For Queens restaurant owner Evelia Coyotzi, making tamales is a complicated process that can take hours. Cooking them, though, has changed her life.
“Nobody knows this, and I haven’t told anybody, but being able to cook tamales is like owning an energy bar,” Coyotzi said in Spanish through an interpreter.
She said that energy bar has helped her find success in her own brick-and-mortar restaurant, Evelia’s Tamales, where she prepares more than 1,000 tamales a day.
Her food journey began in 2001 with selling tamales on the street. She struggled to handle the difficulty of becoming a legal food vendor, including often getting in trouble with the law.
Advocates say Coyotzi’s struggles are typical among food vendors because the demand for permits greatly outweighs the number of available city licenses.
“I would hide from the police. I had several arrests for selling food that was not allowed,” said Coyotzi, who said she was fined by the New York City Police Department almost 20 times for selling food without a food vendor license and a permit for her mobile cart. “The food was not allowed because it was considered illegal food.”
New York City’s street vendor policy requires that a mobile food vending unit that is a pushcart or vehicle used to “store, prepare, display, serve or sell food” in “any public, private or restricted space” have a food vendor license and permit.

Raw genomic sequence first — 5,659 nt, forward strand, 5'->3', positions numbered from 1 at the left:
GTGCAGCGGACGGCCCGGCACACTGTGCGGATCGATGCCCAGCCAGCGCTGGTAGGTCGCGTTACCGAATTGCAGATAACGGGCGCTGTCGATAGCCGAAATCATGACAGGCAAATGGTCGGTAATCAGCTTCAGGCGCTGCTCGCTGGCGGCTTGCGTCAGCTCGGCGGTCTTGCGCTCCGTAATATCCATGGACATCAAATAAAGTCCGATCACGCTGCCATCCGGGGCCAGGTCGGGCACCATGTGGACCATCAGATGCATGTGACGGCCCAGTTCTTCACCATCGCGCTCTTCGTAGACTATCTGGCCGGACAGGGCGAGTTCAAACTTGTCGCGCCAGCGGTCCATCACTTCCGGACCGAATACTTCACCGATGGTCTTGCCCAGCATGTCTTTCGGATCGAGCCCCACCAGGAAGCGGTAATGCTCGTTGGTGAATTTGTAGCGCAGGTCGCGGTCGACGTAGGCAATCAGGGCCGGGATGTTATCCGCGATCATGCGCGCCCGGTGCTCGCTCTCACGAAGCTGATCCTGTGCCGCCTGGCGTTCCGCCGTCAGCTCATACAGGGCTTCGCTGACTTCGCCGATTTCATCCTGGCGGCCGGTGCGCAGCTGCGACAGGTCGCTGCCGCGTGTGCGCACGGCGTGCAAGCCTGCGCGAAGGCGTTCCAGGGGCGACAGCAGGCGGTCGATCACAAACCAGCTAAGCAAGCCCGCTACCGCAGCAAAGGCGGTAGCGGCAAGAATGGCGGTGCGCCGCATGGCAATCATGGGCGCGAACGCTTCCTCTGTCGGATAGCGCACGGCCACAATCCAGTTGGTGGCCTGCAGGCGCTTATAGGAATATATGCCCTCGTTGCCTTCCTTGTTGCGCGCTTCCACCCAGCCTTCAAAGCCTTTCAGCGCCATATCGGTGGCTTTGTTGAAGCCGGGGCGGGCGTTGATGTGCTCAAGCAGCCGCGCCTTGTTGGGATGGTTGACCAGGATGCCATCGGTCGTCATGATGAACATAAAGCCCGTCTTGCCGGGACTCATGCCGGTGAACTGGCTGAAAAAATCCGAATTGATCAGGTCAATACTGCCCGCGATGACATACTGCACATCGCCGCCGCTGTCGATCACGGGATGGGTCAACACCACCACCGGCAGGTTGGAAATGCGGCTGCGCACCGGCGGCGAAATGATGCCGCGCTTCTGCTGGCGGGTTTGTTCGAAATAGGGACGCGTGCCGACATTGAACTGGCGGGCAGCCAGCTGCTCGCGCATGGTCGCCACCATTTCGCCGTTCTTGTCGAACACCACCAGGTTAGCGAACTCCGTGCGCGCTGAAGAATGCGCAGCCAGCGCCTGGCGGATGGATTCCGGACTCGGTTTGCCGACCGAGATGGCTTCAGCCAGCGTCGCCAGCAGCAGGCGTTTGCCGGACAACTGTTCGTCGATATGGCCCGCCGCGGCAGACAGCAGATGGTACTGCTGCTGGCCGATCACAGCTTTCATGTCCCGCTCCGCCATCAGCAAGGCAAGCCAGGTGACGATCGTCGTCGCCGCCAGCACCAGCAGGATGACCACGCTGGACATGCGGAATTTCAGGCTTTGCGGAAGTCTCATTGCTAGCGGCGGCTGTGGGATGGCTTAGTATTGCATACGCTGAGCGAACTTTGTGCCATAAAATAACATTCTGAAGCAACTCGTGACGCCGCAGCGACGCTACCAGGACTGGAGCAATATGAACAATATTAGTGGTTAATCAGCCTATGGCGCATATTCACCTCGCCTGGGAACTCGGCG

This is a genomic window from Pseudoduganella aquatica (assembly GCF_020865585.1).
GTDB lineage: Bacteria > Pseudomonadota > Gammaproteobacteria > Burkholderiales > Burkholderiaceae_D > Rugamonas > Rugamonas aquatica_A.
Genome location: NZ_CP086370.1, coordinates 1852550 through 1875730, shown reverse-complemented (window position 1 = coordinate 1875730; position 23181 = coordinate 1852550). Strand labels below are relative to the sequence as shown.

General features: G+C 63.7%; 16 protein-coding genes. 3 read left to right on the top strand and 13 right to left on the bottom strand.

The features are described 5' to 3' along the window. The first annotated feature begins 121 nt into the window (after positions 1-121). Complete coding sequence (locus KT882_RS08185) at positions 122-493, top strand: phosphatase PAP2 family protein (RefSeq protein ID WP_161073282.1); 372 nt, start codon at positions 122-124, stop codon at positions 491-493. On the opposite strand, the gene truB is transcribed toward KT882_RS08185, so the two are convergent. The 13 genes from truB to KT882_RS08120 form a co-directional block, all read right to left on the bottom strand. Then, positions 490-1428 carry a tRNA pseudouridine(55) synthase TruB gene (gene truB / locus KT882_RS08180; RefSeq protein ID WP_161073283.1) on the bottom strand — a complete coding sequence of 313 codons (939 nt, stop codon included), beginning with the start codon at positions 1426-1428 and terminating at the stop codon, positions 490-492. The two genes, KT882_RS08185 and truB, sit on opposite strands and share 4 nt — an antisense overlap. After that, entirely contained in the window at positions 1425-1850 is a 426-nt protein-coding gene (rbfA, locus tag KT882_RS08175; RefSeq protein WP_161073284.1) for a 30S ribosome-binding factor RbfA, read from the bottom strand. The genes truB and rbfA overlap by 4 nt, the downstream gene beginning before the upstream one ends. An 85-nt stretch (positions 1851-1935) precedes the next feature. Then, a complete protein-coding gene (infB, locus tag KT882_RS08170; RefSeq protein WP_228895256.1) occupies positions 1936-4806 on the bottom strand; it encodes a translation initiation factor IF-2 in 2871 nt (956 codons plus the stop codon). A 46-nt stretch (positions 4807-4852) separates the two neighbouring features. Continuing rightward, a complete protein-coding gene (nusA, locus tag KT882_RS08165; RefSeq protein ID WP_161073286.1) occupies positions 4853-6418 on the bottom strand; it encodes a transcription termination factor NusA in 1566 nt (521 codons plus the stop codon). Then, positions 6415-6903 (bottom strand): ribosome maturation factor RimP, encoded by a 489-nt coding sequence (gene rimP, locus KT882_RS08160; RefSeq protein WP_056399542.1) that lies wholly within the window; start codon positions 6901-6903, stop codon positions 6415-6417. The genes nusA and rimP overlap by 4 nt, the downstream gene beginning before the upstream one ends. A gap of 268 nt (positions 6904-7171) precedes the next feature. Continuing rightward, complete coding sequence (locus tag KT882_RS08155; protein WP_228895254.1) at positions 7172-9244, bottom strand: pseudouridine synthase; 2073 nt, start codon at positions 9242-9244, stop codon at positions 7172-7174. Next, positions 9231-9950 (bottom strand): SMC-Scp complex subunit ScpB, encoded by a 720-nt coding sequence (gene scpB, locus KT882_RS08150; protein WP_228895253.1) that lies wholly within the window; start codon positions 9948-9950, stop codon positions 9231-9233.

According to the Street Vendor Project, a group representing a network of more than 2,000 street vendors, a vendor without a permit can be fined up to $1,000 for not having a license or permit.
“That's a lot of money for people because that's something that sometimes, they don’t even make in a month,” said Jennifer Salgado, lead organizer of the Street Vendor Project. “That’s just the reality of things.”
In 2005, Coyotzi tried to apply for a permit but couldn’t because of a cap that limited the number of permits issued by the city.
A year later, she thought she found a solution and paid about $9,000 for a permit, but it turned out to be a fake.
“We had no clue. We did not think that they [people who sell permits in the black market] were going to sell us a mobile cart with a false permit,” she said. “We did not know that this existed.”
That left her with another citation — this time for operating with a false permit. In 2012, she eventually worked with another vendor who had a legal permit and paid $18,000 every two years to use that permit.
Coyotzi said needing to pay rent and raise her son motivated her to keep selling her food despite the risk of NYPD enforcement at the time.
A City Council bill passed in 2021 aimed to eliminate the underground trade by issuing 445 permits annually for the next 10 years starting July 11, 2022. Priority is given to people who had their names on the waiting list before March 1, 2017, and those who already own a license, according to the city.
The city Department of Sanitation in April took over the enforcement of street vendor rules.